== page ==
You’ve probably heard how impossible pie crusts can be, or at least how easy it is to mess them up. I want to dispel these myths (or at least half-truths). You CAN make pie crust as long as you have a small amount of patience and a little bit of extra time. I think the results are worth it, and much better than pre-made pie crusts.
This is the first pie crust recipe I tried, and it worked so I’m sticking with it. A lot of people shun shortening, preferring the more classic butter pâte brisée. I started out with this recipe because I wanted something dairy-free. I also think the shortening is more forgiving than the butter, which is important if this is your first pie crust.
I’ve tried this recipe with regular and with golden shortening, and find that the golden shortening gives the crust a nicer flavour and colour. Keep your shortening in the fridge for best results. If you’re making a pie like apple or pumpkin you could also add some cinnamon and sugar to the flour mix for extra flavour.
For a single pie crust, you need:
1 1/3 cups of all-purpose flour
1/2 cup of cold shortening
1/2 teaspoon of salt
4 tablespoons of ice cold water (and possibly a bit extra)
Put the flour in a medium bowl along with the salt and stir. Cut off what you need from the brick of shortening and cut that into a couple of thick slices. Drop the shortening into the bowl with the flour.
I did some serious research before I tried to make my first pie, and learned that a pie crust is very different from other baked goods (cakes, muffins, cookies, etc.). When you make a pie crust, your goal is not to mix all of the ingredients thoroughly. Think of it more as coating all of the fat in flour. This also explains why it’s important to keep your shortening and water cold: If the shortening warms up too much it will become soft and liquidy and will mix too much with the flour (don’t panic, this has never actually happened to me, just explaining the “science” behind all this madness).
I like to keep things low-tech in the kitchen. Sure you can make this with a stand mixer or whatever, but who’s got one of those? Not me. If you don’t either, take one knife in each hand (just the normal ones you would use for dinner) and cut across the mixture in opposite directions at the same time, rotating the bowl and stirring so you cut up all the big lumps of shortening with your knife (cutting in the shortening). Keep going until the shortening chunks are about the size of a pea. When you bake the dough, these little pea-sized bits of shortening will melt, creating the flaky texture you’re aiming for.
The next step is to add the water. I always find I need more water than the recipe calls for, so use your judgment. Add the water one tablespoon at a time, stirring with the knives and trying to limit touching the dough with your hands (because of the whole warming up the shortening thing). When you have added 3 tablespoons of water, see if the dough is moist enough by squeezing it with your hand. If it holds together decently it’s probably ready. If not, add more water half a tablespoon at a time. It doesn’t have to be doughy, but just has to hold its shape a bit.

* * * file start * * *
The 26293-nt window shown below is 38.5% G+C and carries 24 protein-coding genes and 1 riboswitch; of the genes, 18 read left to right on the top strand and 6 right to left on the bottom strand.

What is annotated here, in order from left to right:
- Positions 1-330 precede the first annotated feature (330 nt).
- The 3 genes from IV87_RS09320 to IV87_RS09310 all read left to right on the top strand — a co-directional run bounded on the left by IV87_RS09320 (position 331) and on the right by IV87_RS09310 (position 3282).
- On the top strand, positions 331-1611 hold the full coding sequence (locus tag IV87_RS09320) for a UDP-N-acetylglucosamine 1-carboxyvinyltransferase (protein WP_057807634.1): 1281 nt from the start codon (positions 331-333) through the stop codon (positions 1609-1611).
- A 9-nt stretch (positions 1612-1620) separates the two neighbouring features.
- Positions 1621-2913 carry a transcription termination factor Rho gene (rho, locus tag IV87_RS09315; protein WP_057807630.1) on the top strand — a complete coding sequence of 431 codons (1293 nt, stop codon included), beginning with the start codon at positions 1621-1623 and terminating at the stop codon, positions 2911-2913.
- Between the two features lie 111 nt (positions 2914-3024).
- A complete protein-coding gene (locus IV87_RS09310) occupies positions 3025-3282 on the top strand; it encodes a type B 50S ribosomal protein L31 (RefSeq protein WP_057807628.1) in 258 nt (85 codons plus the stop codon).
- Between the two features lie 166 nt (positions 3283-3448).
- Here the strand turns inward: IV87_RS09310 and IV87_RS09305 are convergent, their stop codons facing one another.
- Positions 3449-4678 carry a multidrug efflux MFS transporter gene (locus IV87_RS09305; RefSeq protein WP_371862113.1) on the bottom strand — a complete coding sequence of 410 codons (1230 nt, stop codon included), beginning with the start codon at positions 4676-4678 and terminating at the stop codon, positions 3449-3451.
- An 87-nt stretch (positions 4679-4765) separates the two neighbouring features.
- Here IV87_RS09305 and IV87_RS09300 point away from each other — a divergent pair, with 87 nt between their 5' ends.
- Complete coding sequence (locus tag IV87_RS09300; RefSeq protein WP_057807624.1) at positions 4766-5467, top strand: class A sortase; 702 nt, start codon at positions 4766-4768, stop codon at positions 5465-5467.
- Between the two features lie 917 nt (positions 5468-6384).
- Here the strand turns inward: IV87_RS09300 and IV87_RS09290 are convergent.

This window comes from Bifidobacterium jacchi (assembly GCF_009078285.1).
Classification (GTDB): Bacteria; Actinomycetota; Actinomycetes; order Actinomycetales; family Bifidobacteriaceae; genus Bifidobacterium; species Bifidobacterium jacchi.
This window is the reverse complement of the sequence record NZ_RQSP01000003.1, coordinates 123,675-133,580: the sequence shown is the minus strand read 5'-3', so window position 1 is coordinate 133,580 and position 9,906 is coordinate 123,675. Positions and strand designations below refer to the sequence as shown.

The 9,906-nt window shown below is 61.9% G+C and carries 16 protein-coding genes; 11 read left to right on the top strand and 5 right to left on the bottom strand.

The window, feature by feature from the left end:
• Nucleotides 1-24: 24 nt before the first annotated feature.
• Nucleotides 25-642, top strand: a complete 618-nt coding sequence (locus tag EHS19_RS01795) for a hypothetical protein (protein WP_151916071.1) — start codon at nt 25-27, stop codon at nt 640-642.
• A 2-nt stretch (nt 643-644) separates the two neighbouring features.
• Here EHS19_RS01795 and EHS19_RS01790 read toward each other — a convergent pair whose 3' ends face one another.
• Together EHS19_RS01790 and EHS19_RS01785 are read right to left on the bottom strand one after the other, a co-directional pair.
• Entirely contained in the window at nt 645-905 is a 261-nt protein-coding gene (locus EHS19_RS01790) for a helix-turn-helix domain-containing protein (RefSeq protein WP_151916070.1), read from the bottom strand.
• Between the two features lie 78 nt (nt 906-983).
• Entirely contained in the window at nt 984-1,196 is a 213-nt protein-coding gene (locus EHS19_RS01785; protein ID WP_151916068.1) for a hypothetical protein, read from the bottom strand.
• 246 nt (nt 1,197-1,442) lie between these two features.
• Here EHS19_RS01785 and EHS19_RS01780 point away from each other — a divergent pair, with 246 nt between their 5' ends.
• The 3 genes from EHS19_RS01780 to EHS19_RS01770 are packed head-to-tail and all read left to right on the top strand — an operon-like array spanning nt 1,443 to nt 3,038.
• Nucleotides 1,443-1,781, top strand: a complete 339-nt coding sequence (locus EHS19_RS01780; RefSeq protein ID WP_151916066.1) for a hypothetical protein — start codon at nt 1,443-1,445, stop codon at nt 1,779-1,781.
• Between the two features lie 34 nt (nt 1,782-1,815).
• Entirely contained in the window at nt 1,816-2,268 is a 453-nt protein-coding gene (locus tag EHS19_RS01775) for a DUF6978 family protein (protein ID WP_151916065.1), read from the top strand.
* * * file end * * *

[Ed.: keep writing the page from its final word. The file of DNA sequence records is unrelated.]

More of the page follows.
When you can form it into some sort of ball, do so. Don’t worry if there are a few little dry crumbly bits as long as most of it will hold its shape. Place a piece of plastic wrap on your counter and put the dough ball on it. Flatten the dough ball into a disc, wrap it up and place it in the fridge. It needs to sit for at least an hour to relax, which helps to make the crust more tender and flaky.
After the dough has rested for a while, unwrap it and place it on a well-floured surface. Roll out the dough with a well-floured rolling pin until it is about 1/4″ thick and about 2″ wider all around than your pie pan.
Here are two good ways to get your dough into the pie pan once it is rolled out:
1) (My favourite) Put one of those really thin and cheap bendy plastic cutting boards on your counter, sprinkle it generously (this is super important!) with flour and put a little extra on the counter in case the dough extends beyond the plastic sheet. Roll out the dough on top of the plastic sheet.
Lift up the plastic sheet and quickly flip it over onto the pie pan, then peel off the plastic sheet. Press the dough down into the pan. Easy, n’est-ce pas?
2) If you don’t have a cheap plastic cutting board but you do have a rolling pin, try this: Starting at one end of the dough circle, roll the dough around the pin, lift, place over pan and unroll. Also fairly easy.
After you’ve pressed the dough down into the pan, tear off the extra dough so there is about an inch of dough to roll into a lip. Roll it up and press little divots into it with your finger. Don’t worry about making it perfect, it will look rustic and charming. If you have extra dough left over you can lay it on a cookie sheet and sprinkle it with cinnamon and sugar then bake for 10-12 minutes on 350F.
Some final notes: If the crust gets torn in the whole transferring to the pan process, just patch it up with some of the extra stuff torn off of the edges. The dough shouldn’t be sticky at all. If it is, sprinkle flour over it as you roll it out. Even if you think you’ve completely ruined it and are about to despair, don’t. Just add more water if it’s too dry or add more flour if it’s sticky and you’ll be fine. Hopefully everything worked out and your crust is flaky and delicious. As a friend of mine once said, “Now you can be known as a pie person!”